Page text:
TAIPEI (Taiwan News) — China is constructing a new breeder reactor near Taiwan that can be used to produce plutonium as part of what the Pentagon fears is a joint project between Beijing and Moscow to expand both countries' nuclear arsenals.
The New York Times on Thursday (April 20) reported that China is starting a new breeder reactor in Fujian County's Changbiao Island. It is one of two fast-neutron breeder reactors being built right across from Taiwan's Lienchiang County and is only 217 km from Taiwan Proper.
The first one is slated to be connected to the grid this year and the second in 2026. Both are a type called China Fast Reactor 600 (CFR-600), according to Popular Mechanics.
According to the newspaper, the nuclear material for the new plant is being provided via Russia's state corporation, Rosatom. The firm has reportedly delivered 25 tons of highly enriched uranium to kickstart the facility.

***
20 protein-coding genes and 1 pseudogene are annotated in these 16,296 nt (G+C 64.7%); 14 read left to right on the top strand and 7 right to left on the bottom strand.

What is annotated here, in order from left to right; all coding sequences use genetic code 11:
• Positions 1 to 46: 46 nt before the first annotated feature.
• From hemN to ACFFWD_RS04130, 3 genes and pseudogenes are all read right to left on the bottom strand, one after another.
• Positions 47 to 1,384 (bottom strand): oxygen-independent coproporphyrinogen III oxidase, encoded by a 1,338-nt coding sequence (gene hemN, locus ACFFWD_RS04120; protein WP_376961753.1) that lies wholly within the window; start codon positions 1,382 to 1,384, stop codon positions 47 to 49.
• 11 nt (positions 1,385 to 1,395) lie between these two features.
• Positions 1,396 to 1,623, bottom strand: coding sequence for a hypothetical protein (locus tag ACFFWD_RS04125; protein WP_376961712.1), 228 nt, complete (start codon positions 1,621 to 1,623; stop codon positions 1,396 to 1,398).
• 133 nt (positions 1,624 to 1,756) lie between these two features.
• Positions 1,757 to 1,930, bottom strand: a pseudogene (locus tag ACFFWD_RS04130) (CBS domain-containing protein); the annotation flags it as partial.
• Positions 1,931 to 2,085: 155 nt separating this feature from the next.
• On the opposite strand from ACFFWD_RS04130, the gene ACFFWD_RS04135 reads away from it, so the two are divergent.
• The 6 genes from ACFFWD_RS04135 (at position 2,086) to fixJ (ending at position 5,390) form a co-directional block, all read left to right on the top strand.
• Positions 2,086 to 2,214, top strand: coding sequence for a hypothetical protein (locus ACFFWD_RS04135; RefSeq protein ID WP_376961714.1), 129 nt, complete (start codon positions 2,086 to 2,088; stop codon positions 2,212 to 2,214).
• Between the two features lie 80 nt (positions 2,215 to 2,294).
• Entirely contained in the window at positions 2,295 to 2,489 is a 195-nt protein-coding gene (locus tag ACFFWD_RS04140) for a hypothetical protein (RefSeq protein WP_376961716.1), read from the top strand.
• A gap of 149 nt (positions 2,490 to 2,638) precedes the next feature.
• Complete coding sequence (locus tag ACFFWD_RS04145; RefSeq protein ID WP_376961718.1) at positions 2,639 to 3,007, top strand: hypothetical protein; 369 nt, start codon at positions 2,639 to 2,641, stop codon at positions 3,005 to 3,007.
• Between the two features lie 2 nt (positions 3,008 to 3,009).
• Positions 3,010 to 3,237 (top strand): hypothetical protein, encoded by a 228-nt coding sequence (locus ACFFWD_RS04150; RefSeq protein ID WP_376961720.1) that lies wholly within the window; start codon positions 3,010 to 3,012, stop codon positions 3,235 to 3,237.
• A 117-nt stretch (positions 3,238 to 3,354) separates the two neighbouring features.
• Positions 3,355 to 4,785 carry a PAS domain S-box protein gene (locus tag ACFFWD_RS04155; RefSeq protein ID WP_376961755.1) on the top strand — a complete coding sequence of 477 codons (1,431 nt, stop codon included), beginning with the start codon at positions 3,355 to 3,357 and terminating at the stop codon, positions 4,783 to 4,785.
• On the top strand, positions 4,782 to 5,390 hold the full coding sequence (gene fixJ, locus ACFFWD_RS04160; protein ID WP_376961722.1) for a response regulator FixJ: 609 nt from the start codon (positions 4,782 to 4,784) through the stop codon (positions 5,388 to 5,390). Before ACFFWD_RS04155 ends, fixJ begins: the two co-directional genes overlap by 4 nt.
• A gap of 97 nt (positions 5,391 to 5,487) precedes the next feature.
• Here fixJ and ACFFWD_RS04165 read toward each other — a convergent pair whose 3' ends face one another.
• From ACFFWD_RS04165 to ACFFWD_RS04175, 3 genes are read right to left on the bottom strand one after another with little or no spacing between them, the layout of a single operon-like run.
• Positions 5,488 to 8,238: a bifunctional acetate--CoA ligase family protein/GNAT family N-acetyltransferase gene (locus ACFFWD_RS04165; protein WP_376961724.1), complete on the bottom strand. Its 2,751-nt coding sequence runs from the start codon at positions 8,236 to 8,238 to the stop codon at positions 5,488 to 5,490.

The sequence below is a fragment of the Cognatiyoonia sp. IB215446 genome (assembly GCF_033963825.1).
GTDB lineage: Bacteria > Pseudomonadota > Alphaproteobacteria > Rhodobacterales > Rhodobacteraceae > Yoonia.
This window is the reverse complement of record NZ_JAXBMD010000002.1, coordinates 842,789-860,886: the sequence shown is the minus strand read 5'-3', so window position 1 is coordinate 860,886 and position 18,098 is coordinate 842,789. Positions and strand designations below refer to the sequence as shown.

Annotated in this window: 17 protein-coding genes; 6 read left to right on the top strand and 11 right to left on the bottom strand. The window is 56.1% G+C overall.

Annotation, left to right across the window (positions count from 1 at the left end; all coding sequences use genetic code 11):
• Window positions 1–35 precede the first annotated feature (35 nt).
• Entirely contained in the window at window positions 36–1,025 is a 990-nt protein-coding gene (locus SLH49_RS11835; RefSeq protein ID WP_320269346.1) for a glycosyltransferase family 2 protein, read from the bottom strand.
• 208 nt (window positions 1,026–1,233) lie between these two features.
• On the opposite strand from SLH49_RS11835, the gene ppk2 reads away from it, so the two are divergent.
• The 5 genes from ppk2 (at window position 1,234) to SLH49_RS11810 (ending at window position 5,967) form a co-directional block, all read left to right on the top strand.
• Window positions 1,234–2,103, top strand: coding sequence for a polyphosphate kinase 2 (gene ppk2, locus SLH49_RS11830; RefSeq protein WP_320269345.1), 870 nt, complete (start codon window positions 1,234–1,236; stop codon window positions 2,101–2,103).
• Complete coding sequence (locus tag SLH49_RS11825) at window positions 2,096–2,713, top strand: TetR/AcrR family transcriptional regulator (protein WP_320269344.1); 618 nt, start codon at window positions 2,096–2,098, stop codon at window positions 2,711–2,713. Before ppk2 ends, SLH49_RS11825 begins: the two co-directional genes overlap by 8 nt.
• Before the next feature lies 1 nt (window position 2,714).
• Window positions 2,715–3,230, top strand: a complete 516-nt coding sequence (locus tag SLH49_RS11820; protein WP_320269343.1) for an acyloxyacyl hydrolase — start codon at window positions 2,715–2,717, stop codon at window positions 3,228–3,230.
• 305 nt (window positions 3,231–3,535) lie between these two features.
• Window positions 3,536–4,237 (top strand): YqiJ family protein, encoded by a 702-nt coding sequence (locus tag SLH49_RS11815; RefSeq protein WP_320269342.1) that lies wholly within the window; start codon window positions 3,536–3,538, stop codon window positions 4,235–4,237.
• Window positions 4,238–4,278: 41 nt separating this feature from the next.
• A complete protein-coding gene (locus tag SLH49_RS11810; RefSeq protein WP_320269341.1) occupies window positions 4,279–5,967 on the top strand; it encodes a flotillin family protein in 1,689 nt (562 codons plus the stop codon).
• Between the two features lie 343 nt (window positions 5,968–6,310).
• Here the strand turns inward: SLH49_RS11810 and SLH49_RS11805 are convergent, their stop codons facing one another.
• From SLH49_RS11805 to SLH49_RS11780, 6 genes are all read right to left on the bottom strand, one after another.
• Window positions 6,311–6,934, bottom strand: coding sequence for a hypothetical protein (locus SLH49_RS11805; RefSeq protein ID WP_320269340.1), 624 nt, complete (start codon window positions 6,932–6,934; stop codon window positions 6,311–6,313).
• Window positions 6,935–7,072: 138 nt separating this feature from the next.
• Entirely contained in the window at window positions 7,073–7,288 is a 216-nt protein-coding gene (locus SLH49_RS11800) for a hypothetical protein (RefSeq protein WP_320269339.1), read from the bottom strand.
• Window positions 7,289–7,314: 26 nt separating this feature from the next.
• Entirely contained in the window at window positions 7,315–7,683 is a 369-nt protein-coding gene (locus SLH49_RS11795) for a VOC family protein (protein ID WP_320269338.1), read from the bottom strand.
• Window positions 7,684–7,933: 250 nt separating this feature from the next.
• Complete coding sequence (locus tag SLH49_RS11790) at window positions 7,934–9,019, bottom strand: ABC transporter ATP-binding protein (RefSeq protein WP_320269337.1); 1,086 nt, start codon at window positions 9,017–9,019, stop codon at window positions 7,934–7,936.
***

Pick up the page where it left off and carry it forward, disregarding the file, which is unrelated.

This transfer appears to be part of a deal signed by Rosatom and the China Atomic Energy Authority to extend cooperation for many years. In a policy document issued last year, the Pentagon expressed concerns that in the 2030s, the "United States will, for the first time in its history, face two major nuclear powers as strategic competitors and potential adversaries."
While China insists that the purpose of building breeder reactors along the coast is entirely for civilian purposes, John F. Plumb, assistant secretary of defense for space policy, recently told Congress: "There’s no getting around the fact that breeder reactors are plutonium, and plutonium is for weapons.” He then added that this "matches our concerns about China's increased expansion of its nuclear forces as well, because you need more plutonium for more weapons."
In contrast, Taiwan is dismantling its nuclear power plants in favor of green energy sources, with the No. 2 generator at Taiwan's second power plant decommissioned on March 14. In 1974, all U.S. nuclear weapons were removed from Taiwan under orders from President Richard Nixon, and Taiwan in 1976 agreed to dismantle its nuclear weapons program, though it was not fully terminated until 1988.